Can you believe it? Thanks to animal (and people!) enthusiasts like you, HSHV has been around 125 years. From our humble beginnings in 1896, we’ve been focused on the loving care of animals (starting with horses!) and people (starting with children!), and have grown nearly every year. Here are some highlights over the century +.
With the mission of “prevention, by all proper means, of cruelty to animals and children and the prevention of all cruelty by humane education,”
the Humane Society of Ann Arbor was born.
The cause of animal rights was new and often met with derision and contempt.
January 1896: First elected Board of Directors
Miss Emma Bower – Mrs. C. G. Plympton
N. W. Cheever – Miss Sager
E. E. Calkins – Rev. A.Tenbrook
Mrs. J. Voorheis – S. A. Moran
J. T. Jacobs – Mrs. Hattie Skinner
B. St. James – H. J. Brown
Mrs. J. J. Goodyear – Wm. A. Brown
- Number of warnings to give livestock better care: 14
- Horses cared for: 62
- Horses sick, diseased, humanely euthanized: 13
- Arrests and convictions for cruelty to animals: 7
- Lost children returned to parents/guardians: 5
- Arrests for cruelty to children: 1
An initial resolution wasn’t about dogs or cats… but horses.
“Whereas, The Ann Arbor Humane Society has deputized its officer to inform the livery men that overdriving of horses… will not be allowed. Whereas, We feel that the rapid driving and abuse of horses is frequently caused by the patrons not being ready when called for. Resolved, That the thoughtlessness of the young woman in delaying the carriages which all for them, and which necessitates the overdriving of horses so that appointments may be kept, is one of the most frequent causes for the abuse of horses in Ann Arbor and one which the society feels called upon to condemn. We, therefore, request the young women of the city to be prompt and ready when they expect to be called for, and thus aid in the carrying out of the good work for which the society is organized.”
1937 - Our first ambulance
Purchased for $40.
July 1937 - Our first shelter opens
Originally planned to be 200′ x 80′, and on Dexter Rd, the cement block shelter on 616 Barber Ave included 3 dog pens, a room for cats with a shelf to “sun themselves,” a utility room with a telephone and desk, and a Cape Cod house for the attendant. It was donated by J.J. Goodyear and his wife.
1942 - Youth membership starts
1945 - Our first expansion due to the need for more space for more animals
1947 - Ann Arbor housing shortage
Situations like farmers moving into apartments that don’t accept pets affect the companion animals in our area, resulting in a major influx in animal intake.
1949 - Major fundraising
1949 - Female dogs required to be spayed after adoption
1951 - Field trips from schools continue
1951 - Shelter built on Cherry Hill Rd.
Our shelter, believed to be one of the finest in the U.S., was built for ~$100,000.
Features include radiant heated floors, an automatic air purification system and fresh drinking water running to all cages.
Received 6193 dogs, 4460 cats, 20 pigeons, 34 rabbits, 26 rats, 15 squirrels, 11 mice, 12 guinea pigs, 10 parakeets, 39 wild birds, 9 skunks, 2 chinchillas, 1 pig, 1 muskrat, 1 snake, 1 snapping turtle, 2 ducks. 98 cruelty complaints investigated, 2 people prosecuted for cruelty. Spay program in operation, and all puppies receive distemper shots.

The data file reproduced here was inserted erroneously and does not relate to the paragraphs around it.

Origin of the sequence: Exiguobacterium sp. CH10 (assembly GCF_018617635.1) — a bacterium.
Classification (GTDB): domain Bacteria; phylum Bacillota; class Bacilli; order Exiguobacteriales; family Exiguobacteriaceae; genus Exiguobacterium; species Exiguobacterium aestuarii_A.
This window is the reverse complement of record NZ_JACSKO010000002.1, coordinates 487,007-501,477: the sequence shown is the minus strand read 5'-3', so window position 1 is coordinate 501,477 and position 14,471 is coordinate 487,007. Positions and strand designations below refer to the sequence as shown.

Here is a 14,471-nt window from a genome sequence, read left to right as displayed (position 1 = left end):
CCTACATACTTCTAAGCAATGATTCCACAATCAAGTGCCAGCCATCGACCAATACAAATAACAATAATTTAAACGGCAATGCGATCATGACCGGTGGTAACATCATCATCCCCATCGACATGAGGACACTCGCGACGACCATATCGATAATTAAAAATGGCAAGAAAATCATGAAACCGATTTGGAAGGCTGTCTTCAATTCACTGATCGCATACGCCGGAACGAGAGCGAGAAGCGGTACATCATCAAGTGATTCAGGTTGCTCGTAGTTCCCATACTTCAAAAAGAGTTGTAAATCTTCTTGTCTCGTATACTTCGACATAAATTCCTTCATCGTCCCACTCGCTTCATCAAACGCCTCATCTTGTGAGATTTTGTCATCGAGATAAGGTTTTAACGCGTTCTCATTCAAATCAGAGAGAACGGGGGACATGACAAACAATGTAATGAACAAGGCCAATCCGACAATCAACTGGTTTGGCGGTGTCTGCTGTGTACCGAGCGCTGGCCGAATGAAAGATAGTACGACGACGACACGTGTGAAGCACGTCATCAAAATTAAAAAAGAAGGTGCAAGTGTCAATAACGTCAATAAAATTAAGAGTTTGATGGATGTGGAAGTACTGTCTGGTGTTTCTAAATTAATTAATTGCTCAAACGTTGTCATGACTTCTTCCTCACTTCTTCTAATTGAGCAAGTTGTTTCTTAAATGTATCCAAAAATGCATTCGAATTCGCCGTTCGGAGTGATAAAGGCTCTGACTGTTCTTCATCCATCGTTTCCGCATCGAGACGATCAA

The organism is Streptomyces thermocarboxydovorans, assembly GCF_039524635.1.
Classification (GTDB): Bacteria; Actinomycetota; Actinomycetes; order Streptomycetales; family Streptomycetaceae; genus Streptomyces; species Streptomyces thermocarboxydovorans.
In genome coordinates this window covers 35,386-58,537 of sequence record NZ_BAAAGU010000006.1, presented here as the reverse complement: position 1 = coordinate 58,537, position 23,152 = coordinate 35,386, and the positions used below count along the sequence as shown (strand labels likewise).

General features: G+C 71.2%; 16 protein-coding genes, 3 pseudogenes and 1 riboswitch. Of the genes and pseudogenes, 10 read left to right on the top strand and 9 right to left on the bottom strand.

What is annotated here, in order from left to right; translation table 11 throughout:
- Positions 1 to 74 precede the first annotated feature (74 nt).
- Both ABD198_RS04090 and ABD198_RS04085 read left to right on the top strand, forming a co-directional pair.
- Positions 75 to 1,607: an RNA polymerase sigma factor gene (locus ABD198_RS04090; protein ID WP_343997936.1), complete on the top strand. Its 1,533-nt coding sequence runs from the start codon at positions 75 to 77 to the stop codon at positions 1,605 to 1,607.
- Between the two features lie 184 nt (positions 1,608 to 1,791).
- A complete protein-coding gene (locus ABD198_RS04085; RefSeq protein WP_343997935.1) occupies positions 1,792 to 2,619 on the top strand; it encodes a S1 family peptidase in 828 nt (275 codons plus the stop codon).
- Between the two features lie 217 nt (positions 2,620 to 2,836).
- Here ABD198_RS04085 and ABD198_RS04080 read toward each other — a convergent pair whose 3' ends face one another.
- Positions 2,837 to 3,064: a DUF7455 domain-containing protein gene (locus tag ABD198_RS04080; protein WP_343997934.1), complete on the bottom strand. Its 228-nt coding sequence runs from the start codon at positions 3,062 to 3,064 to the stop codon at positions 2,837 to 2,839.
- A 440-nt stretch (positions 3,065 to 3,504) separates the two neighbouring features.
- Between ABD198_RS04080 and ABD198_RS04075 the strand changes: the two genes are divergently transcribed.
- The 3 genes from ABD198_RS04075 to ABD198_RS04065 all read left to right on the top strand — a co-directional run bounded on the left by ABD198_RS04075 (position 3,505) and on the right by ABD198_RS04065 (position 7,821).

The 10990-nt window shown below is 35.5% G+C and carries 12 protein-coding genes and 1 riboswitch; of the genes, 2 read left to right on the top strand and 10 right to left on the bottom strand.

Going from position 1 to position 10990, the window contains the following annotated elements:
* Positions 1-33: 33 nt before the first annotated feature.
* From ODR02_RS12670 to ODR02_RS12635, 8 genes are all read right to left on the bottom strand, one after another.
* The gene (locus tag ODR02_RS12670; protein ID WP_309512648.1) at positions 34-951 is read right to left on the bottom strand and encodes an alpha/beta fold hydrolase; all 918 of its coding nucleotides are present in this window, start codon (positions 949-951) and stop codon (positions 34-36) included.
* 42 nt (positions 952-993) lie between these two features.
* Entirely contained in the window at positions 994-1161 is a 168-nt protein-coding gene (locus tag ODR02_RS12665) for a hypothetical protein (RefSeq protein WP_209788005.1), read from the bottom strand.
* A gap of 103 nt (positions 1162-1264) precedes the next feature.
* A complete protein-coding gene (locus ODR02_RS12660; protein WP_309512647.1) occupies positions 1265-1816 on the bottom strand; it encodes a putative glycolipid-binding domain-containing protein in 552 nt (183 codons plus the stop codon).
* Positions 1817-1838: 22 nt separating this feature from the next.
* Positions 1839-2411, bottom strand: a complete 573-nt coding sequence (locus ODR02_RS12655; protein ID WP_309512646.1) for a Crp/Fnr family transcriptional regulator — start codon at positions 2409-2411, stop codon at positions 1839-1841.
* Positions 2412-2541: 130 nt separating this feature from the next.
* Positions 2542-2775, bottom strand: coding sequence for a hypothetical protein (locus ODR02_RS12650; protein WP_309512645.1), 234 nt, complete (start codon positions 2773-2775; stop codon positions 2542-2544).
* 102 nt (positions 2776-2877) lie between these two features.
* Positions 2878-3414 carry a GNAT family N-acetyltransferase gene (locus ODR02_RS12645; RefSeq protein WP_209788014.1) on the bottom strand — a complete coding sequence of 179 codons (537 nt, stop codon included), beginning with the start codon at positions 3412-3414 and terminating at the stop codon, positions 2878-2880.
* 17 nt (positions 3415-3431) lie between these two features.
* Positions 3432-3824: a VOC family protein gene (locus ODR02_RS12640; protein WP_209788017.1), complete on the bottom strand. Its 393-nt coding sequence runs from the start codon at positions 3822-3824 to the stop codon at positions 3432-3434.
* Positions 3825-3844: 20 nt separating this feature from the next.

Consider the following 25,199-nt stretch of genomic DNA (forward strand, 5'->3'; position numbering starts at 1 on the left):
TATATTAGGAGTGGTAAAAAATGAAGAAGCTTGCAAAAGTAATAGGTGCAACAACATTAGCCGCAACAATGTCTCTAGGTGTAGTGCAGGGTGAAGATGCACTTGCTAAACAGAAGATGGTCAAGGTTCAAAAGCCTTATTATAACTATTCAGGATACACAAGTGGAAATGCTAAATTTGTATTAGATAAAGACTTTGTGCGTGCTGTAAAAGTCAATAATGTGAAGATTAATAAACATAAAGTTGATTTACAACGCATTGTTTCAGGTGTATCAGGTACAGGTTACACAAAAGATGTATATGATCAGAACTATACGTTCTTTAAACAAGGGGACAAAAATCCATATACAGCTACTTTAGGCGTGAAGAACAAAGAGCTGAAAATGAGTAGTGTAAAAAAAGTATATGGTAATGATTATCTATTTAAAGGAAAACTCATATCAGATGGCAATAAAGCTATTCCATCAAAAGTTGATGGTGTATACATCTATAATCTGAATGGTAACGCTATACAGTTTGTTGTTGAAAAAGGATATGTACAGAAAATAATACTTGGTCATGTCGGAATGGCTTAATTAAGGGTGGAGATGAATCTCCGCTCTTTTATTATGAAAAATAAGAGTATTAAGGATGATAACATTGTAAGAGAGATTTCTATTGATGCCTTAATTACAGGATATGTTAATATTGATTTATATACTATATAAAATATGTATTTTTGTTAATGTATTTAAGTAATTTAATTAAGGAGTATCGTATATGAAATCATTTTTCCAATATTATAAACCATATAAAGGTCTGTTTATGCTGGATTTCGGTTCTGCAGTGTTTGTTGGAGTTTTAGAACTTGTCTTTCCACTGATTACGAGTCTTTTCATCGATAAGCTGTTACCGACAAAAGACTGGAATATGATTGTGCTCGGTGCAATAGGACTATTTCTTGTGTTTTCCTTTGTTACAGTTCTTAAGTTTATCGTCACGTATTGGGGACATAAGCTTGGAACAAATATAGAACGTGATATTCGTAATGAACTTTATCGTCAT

1965 - Added on to the shelter
1966 - We start advocating for proper care and treatment of lab animals
1972 - Stray Cat pickup service
1974 - More fundraising
Mid 1970s - Intake numbers at peak
1974 - Wolf advocacy
1976 - Pigeon rescue makes the news
1978 - Animal Welfare Act
1979 - First Walk & Wag
1979 - PSA: Please put a tag on your pet
1981 - Featured in HSUS’s Humane Education Happenings
1983 - Python removed from car
1990 - Our 11th Walk & Wag (a.k.a., Walkathon)
1998 - Adopt-A-Pet Program featured in Saline Reporter
2005 - Hired Tanya Hilgendorf
2005 - Expanded Animal Cruelty Investigations and Emergency Rescue
2007 - Kicked off campaign to build a new state-of-the-art animal care facility
July 2007 - Launched the first official Trap, Neuter and Return program in our community
2008 - Bountiful Bowls begins
Responding to the high number of pets being turned into the shelter because their owners were either losing their home or job and could not afford to feed their animals any longer, we started the free pet food pantry Bountiful Bowls in October 2008. It still runs today.
September 2008 - Broke ground on our state-of-the art animal care facility.
December 2008 – Recognized as a best managed non-profit
2009 - Opened our new state-of-the art animal welfare center
March 2009 - Barn Cat program begins
2010 - First 4-star Charity Navigator rating
The nation’s largest independent charity evaluator awards HSHV it’s highest rating: 4-stars. See what’s happened since then here.
2010 - Received ``Outstanding Performance`` award
August 2011 - Relaunched Humane Education program
Our current award-winning Humane Education program teaches thousands of kids each year about empathy and compassion. Kiddos love our day camps, story time, movie nights, birthday parties, tours, junior volunteer opportunities and more.
October 2011 - JV program
2012 - Campaign to save FIV cats
2012 - Our 50th animal abuse guilty verdict
2012 - Started Farm Animal Aid Fund
October 2012 - Partnership with Washtenaw County Juvenile Detention Center
November 2012 - Won a long and important legal battle
December 2014 - Charter member of The Million Cat Challenge
May 2016 - Cat Cafe opens
The first and only cat cafe in Ann Arbor, HSHV’s “Tiny Lions lounge and adoption Center” at 5245 Jackson Road opens to bigger crowds than anticipated. Fulfilling the mission of pairing people with animals, “TLC” is a place to adopt, snuggle, and learn.